Madeline's Reviews > No One Belongs Here More Than You

No One Belongs Here More Than You by Miranda July
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Jan 12, 12

Read in January, 2012

This is the first and last time I will ever write these words: Man, I really want to read a Nicholas Sparks novel right now.

It doesn't have to be one of his, specifically, but he is the go-to guy for cliched and typical romances between Normal Attractive White People. And that's what this book makes me want to read. Something where all the characters are well-adjusted adults without any weird fetishes or deep-seated psychological issues, and a nice couple gets together and, after some formulaic tension and strife, gets married and has normal happy sex, the end. In short, I need to read something that will convince me that not everyone is as fucked-up and depressing as the characters presented in Miranda July's short story collection, alternately titled, Worship Me, You Hipster Idiots, For I Am Your God.

I don't want to give the impression that the writing is bad. Most of it is actually very, very good. But I would caution people not to read this all in one go - the ideal way to read this book is to stretch it out over a few months, reading a couple of stories at a time while you spend the majority of your reading time on other books. Because if you read more than three stories in a row, you start to get this very odd sensation that you will be alone and unhappy for the rest of your life, and it is not pleasant. Almost every story centers on a woman, aged mid-twenties to mid-forties, with quirks that are less "manic pixie dream girl" and more "years of therapy strongly recommended." She usually has some weird sex story to tell us (one story, where a woman in her forties recounts her sexual fantasies about Prince William, haunts me still), and she is alone and unhappy, and is guaranteed to stay that way for the rest of her life. If that's not depressing enough, the sex scenes will probably make you want to shoot yourself, because what is the point of living if sex like this exists in the real world:

"That night he wanted to nurse, so I lifted up my nightgown. I don't have to do anything, my boob is just there, he sucks on it. This always makes me feel sad and thirsty. But they are reversed; the thirst has a depth and tone that sadness should have; thirst as an ache, a howl, a sob. And sadness is pathetically limited to the range of thirst, it is just a sip of emotion, tightly buckled to a frown, quenchable. These feelings probably resolve themselves logically when there is milk in the boob. I could feel Carl's erection against my knee, but I waited it out, and after a while, it went away. He detached himself from the nipple, and we lay there in the half-darkness I have come to think of as our own."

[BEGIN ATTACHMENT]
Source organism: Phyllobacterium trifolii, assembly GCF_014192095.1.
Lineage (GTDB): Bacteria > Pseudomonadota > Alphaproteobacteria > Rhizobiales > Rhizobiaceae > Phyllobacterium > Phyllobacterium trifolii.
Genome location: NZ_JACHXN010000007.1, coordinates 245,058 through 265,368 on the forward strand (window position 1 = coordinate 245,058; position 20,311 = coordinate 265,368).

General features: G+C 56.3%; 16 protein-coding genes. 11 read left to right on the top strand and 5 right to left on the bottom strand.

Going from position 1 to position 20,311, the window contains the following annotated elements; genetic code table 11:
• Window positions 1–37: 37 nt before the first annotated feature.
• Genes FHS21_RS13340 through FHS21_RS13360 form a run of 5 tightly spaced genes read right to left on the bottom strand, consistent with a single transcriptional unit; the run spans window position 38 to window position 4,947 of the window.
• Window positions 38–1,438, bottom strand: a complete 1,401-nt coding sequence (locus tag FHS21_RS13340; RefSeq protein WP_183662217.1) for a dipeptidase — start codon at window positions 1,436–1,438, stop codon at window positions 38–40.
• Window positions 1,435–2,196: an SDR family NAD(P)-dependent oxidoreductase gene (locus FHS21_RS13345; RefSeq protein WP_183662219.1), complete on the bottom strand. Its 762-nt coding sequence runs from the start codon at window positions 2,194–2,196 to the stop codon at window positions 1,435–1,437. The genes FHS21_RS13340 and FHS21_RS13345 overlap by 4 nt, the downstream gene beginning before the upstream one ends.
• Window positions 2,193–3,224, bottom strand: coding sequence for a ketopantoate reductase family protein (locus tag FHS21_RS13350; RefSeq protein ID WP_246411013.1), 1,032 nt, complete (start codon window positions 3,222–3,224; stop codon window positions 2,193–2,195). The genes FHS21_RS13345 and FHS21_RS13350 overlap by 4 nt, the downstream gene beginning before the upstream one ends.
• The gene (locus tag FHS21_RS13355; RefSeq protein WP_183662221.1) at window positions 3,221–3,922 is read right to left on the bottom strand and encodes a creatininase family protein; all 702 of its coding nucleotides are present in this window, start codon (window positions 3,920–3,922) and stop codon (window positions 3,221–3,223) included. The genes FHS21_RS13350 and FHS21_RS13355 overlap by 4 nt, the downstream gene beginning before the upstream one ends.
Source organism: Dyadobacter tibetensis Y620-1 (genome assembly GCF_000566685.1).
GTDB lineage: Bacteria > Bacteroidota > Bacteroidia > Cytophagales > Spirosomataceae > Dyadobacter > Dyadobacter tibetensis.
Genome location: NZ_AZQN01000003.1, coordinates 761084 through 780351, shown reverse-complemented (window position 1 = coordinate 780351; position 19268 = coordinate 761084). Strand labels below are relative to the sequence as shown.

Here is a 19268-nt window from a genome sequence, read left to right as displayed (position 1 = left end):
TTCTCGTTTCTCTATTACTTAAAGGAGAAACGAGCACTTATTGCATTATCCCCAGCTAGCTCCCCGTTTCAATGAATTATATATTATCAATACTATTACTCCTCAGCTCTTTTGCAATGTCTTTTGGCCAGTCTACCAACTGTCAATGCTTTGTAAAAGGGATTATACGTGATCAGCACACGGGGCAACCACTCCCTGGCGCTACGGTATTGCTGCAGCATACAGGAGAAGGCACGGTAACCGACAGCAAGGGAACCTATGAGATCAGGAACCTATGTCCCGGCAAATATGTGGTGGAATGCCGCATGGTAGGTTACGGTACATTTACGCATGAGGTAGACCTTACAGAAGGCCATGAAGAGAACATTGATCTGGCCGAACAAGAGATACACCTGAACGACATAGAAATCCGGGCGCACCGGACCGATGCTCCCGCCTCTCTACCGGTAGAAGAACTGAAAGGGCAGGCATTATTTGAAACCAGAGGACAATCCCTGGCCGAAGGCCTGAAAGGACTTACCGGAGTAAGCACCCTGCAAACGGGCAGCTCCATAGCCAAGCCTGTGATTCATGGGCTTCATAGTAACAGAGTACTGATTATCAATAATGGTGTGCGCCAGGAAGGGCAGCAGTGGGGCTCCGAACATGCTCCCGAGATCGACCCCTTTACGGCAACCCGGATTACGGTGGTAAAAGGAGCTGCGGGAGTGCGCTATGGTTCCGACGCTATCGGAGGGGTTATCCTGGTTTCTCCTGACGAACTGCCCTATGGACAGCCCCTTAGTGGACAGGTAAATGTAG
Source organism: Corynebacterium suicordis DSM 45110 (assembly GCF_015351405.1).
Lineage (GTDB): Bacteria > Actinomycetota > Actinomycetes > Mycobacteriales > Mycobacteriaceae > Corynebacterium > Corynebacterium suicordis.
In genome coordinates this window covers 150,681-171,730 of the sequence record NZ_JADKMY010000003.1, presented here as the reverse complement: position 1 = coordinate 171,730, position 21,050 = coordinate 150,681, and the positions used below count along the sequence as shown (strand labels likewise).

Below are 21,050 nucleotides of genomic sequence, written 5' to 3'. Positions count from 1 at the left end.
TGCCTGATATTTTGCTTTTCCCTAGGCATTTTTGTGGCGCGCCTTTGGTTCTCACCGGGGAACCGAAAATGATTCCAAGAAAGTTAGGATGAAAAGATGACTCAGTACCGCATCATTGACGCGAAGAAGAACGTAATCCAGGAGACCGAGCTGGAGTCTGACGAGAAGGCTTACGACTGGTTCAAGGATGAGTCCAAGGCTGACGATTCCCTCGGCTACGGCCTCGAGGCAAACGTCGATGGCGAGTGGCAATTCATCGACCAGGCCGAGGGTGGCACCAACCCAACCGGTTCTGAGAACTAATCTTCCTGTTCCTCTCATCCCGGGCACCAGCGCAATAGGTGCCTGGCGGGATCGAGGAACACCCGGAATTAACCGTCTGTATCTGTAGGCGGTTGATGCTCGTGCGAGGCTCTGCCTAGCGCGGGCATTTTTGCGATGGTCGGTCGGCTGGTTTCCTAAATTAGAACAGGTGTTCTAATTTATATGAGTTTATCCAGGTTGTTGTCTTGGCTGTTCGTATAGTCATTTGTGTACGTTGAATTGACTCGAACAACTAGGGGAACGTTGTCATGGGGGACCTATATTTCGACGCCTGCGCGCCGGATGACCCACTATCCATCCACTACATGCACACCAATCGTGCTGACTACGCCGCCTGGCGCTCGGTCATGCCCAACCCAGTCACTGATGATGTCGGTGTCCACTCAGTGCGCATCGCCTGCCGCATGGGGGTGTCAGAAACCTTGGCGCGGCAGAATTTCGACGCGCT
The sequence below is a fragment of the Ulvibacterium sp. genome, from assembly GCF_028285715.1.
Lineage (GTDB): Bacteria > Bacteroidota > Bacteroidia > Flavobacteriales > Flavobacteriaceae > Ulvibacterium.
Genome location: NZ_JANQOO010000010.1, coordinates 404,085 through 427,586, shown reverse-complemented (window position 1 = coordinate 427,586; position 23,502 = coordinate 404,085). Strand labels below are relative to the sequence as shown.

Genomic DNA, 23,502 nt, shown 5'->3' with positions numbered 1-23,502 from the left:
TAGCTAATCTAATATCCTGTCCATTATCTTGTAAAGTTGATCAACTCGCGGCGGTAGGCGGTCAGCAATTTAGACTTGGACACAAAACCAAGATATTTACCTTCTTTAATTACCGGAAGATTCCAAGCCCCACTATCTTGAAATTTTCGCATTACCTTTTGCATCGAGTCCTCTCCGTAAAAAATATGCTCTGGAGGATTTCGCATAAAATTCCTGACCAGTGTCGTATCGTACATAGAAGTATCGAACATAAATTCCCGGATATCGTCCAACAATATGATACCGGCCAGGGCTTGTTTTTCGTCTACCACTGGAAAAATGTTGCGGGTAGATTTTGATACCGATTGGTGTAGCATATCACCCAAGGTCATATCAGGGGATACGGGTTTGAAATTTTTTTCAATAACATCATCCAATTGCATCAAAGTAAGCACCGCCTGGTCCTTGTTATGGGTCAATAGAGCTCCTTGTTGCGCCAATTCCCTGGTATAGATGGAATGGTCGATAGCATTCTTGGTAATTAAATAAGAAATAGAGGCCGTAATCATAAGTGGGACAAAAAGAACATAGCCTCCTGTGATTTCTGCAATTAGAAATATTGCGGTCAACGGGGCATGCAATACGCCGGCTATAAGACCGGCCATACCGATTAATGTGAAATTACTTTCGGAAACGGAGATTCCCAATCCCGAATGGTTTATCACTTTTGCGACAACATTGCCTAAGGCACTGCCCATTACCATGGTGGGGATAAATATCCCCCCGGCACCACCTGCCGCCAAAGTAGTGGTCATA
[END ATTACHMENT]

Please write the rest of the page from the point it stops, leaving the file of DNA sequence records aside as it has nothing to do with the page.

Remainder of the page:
Yep, time to go watch The Notebook and pray that I don't die alone and miserable. Thanks, Ms. July, this has been really fun.

(I'm just kidding, I'm not going to watch The Notebook. Christ, have you met me? That movie sucks.)
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Comments (showing 1-6 of 6) (6 new)

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message 1: by Manny (new)

Manny Have you seen Me and You and Everyone We Know? That is a great movie, and somewhat more uplifting than the stories you describe here.

But yes, she definitely has an unusual take on sex. I didn't find it unpleasant or gross, just unusual.


Sarah Someone else who felt the way I did about this book! I wanted to like it, but I couldn't. Every character was just so self-consciously quirky.


Madeline I watched the trailer for Me and You and Everyone We Know...I'm sure it's good, but it just looks so goddamn indie and alternative and all that. Honestly, my tolerance for those kind of movies is very low, and nine times out of ten I just want to watch a superhero movie and call it a night.

Clearly, I am not Ms. July's intended audience.


message 4: by Manny (new)

Manny Well, it's indie and quirky and low on car chases, but it's got some great ideas. In particular, one of the best Internet romantic relationship threads I can remember seeing. Does to You've Got Mail what Shrek does to Disney.


message 5: by Beth (new)

Beth I read this book about four or five years ago, when I was 12/13. Still trying to figure out what I thought I was doing. And, yes, Madeline, I agree with you 100%. The only two points I can remember about this is, yes, the writing is amazing at times but what mostly sticks with me is the depressing take on eeeeeverything. The feeling that you were going to die alone and, to be honest, that might just be better, because EVERYTHING IS SO EMPTY AND MEANINGLESS AND LOVELESS.

Also, sorry, Manny, but everything about the book (and, okay, July herself) just seems so...self-consciously precious. Like Madeline said, she's like the queen of the hipsters.


message 6: by John (new)

John I read a couple of these stories when they appeared in the New Yorker and "self-consciously precious" is just how they struck me. Maybe whimsy is something you either do or don't have receptors for, like (what Wikipedia reminds me is called) Phenylthiocarbamide.


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